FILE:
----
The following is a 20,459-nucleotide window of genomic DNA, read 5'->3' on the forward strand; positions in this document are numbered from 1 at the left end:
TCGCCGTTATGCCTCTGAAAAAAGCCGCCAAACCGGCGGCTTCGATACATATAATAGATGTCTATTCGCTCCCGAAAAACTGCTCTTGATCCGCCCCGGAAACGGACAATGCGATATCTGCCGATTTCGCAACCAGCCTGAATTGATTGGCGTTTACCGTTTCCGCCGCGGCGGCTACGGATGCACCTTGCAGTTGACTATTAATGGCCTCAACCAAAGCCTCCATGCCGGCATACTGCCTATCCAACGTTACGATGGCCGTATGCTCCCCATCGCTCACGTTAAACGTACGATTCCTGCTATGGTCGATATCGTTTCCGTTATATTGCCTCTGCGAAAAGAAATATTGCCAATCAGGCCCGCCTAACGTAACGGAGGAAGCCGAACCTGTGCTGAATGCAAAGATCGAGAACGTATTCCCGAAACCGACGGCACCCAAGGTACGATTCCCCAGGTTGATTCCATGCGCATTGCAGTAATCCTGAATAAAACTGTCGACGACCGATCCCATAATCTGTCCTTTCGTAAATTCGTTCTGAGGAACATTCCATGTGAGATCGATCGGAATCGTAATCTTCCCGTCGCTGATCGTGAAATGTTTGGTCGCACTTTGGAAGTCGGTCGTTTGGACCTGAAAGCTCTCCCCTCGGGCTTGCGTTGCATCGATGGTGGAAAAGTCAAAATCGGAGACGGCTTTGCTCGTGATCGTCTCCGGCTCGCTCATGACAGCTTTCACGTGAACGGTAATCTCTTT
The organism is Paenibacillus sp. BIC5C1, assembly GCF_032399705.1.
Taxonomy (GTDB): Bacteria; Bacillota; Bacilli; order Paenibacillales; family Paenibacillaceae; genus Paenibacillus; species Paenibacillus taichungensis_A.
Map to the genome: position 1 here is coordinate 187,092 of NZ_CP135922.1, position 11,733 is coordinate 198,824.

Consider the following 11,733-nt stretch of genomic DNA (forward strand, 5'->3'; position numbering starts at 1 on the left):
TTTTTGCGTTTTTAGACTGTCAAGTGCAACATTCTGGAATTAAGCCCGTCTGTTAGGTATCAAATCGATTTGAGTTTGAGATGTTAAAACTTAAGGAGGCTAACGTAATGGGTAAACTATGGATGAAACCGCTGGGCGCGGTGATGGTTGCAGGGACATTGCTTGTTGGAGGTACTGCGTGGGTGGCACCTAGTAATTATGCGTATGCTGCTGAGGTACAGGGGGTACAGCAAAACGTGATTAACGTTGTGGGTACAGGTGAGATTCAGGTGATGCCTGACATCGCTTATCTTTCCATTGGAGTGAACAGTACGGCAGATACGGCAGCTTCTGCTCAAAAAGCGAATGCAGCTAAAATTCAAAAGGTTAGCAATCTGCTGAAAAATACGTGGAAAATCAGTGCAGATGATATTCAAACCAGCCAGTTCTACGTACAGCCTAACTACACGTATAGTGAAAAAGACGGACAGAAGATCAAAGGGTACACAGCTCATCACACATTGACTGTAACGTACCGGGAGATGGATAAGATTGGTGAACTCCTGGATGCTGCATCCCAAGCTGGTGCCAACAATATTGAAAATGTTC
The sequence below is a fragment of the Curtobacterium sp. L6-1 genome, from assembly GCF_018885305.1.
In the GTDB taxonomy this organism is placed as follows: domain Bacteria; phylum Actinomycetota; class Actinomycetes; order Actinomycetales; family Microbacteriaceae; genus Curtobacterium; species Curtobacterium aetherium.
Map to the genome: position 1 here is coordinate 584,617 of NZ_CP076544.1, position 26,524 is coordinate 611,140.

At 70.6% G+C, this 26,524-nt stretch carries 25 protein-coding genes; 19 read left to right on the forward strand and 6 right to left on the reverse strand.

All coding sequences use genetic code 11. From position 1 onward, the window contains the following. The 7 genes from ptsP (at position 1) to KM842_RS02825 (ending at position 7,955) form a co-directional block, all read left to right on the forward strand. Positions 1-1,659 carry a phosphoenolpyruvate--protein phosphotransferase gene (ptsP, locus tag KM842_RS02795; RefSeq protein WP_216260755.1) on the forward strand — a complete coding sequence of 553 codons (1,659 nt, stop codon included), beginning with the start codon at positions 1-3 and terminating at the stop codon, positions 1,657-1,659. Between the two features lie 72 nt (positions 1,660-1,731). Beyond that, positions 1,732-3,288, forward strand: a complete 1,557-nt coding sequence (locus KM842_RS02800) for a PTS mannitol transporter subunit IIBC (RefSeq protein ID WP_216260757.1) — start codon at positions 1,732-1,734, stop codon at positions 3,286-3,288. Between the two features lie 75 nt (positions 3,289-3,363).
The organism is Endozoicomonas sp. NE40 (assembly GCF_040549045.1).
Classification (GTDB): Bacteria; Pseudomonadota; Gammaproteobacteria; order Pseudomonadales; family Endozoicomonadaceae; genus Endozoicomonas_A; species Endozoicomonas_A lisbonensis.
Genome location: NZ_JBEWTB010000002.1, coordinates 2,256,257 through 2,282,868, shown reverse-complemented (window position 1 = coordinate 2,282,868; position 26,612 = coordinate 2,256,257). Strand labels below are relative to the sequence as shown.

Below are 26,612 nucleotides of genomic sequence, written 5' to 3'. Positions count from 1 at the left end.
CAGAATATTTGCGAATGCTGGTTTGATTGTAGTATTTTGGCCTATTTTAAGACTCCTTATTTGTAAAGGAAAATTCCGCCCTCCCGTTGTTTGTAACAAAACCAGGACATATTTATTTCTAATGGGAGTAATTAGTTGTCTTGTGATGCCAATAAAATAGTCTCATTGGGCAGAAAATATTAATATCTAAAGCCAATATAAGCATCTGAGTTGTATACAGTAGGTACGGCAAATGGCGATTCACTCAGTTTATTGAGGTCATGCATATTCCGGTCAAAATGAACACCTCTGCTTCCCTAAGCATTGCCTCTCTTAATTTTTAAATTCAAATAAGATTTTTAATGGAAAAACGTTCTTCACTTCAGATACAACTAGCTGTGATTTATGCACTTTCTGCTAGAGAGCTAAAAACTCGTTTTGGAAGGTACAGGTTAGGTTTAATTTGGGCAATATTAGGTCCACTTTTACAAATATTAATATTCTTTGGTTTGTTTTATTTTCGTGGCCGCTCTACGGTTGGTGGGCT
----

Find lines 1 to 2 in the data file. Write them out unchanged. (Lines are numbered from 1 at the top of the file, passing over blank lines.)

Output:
The following is a 20,459-nucleotide window of genomic DNA, read 5'->3' on the forward strand; positions in this document are numbered from 1 at the left end:
TCGCCGTTATGCCTCTGAAAAAAGCCGCCAAACCGGCGGCTTCGATACATATAATAGATGTCTATTCGCTCCCGAAAAACTGCTCTTGATCCGCCCCGGAAACGGACAATGCGATATCTGCCGATTTCGCAACCAGCCTGAATTGATTGGCGTTTACCGTTTCCGCCGCGGCGGCTACGGATGCACCTTGCAGTTGACTATTAATGGCCTCAACCAAAGCCTCCATGCCGGCATACTGCCTATCCAACGTTACGATGGCCGTATGCTCCCCATCGCTCACGTTAAACGTACGATTCCTGCTATGGTCGATATCGTTTCCGTTATATTGCCTCTGCGAAAAGAAATATTGCCAATCAGGCCCGCCTAACGTAACGGAGGAAGCCGAACCTGTGCTGAATGCAAAGATCGAGAACGTATTCCCGAAACCGACGGCACCCAAGGTACGATTCCCCAGGTTGATTCCATGCGCATTGCAGTAATCCTGAATAAAACTGTCGACGACCGATCCCATAATCTGTCCTTTCGTAAATTCGTTCTGAGGAACATTCCATGTGAGATCGATCGGAATCGTAATCTTCCCGTCGCTGATCGTGAAATGTTTGGTCGCACTTTGGAAGTCGGTCGTTTGGACCTGAAAGCTCTCCCCTCGGGCTTGCGTTGCATCGATGGTGGAAAAGTCAAAATCGGAGACGGCTTTGCTCGTGATCGTCTCCGGCTCGCTCATGACAGCTTTCACGTGAACGGTAATCTCTTT